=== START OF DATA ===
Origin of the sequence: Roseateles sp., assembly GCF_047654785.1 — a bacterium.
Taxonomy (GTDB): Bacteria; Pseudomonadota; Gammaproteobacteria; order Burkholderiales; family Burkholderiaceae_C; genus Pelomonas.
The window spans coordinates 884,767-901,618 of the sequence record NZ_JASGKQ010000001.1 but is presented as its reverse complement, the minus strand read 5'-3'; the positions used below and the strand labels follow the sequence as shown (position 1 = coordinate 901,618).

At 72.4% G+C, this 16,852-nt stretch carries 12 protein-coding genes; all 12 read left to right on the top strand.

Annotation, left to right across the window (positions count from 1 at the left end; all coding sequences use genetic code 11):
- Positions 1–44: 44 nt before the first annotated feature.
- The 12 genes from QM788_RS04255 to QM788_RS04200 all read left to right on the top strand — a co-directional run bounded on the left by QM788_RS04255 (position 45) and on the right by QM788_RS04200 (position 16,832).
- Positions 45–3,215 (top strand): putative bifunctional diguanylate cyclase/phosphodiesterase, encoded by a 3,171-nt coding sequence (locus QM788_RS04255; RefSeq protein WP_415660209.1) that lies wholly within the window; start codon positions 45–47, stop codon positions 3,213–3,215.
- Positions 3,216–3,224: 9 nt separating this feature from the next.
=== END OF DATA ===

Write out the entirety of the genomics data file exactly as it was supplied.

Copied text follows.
Origin of the sequence: Roseateles sp., assembly GCF_047654785.1 — a bacterium.
Taxonomy (GTDB): Bacteria; Pseudomonadota; Gammaproteobacteria; order Burkholderiales; family Burkholderiaceae_C; genus Pelomonas.
The window spans coordinates 884,767-901,618 of the sequence record NZ_JASGKQ010000001.1 but is presented as its reverse complement, the minus strand read 5'-3'; the positions used below and the strand labels follow the sequence as shown (position 1 = coordinate 901,618).

At 72.4% G+C, this 16,852-nt stretch carries 12 protein-coding genes; all 12 read left to right on the top strand.

Annotation, left to right across the window (positions count from 1 at the left end; all coding sequences use genetic code 11):
- Positions 1–44: 44 nt before the first annotated feature.
- The 12 genes from QM788_RS04255 to QM788_RS04200 all read left to right on the top strand — a co-directional run bounded on the left by QM788_RS04255 (position 45) and on the right by QM788_RS04200 (position 16,832).
- Positions 45–3,215 (top strand): putative bifunctional diguanylate cyclase/phosphodiesterase, encoded by a 3,171-nt coding sequence (locus QM788_RS04255; RefSeq protein WP_415660209.1) that lies wholly within the window; start codon positions 45–47, stop codon positions 3,213–3,215.
- Positions 3,216–3,224: 9 nt separating this feature from the next.